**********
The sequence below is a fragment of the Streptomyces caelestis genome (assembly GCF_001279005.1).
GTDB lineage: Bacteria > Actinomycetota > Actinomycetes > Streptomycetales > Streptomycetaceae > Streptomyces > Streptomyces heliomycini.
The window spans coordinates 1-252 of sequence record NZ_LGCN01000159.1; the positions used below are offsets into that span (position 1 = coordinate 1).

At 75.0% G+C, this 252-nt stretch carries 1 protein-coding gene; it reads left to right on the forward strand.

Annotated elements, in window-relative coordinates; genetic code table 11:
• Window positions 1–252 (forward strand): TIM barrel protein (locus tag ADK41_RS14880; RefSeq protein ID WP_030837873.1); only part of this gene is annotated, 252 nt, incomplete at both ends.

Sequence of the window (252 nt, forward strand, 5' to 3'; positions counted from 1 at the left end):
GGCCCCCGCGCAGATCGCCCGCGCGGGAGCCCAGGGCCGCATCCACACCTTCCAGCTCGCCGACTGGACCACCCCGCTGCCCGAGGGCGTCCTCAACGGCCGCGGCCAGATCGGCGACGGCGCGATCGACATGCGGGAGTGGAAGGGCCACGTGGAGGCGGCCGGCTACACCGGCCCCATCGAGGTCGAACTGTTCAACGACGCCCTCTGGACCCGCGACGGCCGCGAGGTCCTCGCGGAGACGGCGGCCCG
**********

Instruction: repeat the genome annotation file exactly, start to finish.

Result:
The sequence below is a fragment of the Streptomyces caelestis genome (assembly GCF_001279005.1).
GTDB lineage: Bacteria > Actinomycetota > Actinomycetes > Streptomycetales > Streptomycetaceae > Streptomyces > Streptomyces heliomycini.
The window spans coordinates 1-252 of sequence record NZ_LGCN01000159.1; the positions used below are offsets into that span (position 1 = coordinate 1).

At 75.0% G+C, this 252-nt stretch carries 1 protein-coding gene; it reads left to right on the forward strand.

Annotated elements, in window-relative coordinates; genetic code table 11:
• Window positions 1–252 (forward strand): TIM barrel protein (locus tag ADK41_RS14880; RefSeq protein ID WP_030837873.1); only part of this gene is annotated, 252 nt, incomplete at both ends.

Sequence of the window (252 nt, forward strand, 5' to 3'; positions counted from 1 at the left end):
GGCCCCCGCGCAGATCGCCCGCGCGGGAGCCCAGGGCCGCATCCACACCTTCCAGCTCGCCGACTGGACCACCCCGCTGCCCGAGGGCGTCCTCAACGGCCGCGGCCAGATCGGCGACGGCGCGATCGACATGCGGGAGTGGAAGGGCCACGTGGAGGCGGCCGGCTACACCGGCCCCATCGAGGTCGAACTGTTCAACGACGCCCTCTGGACCCGCGACGGCCGCGAGGTCCTCGCGGAGACGGCGGCCCG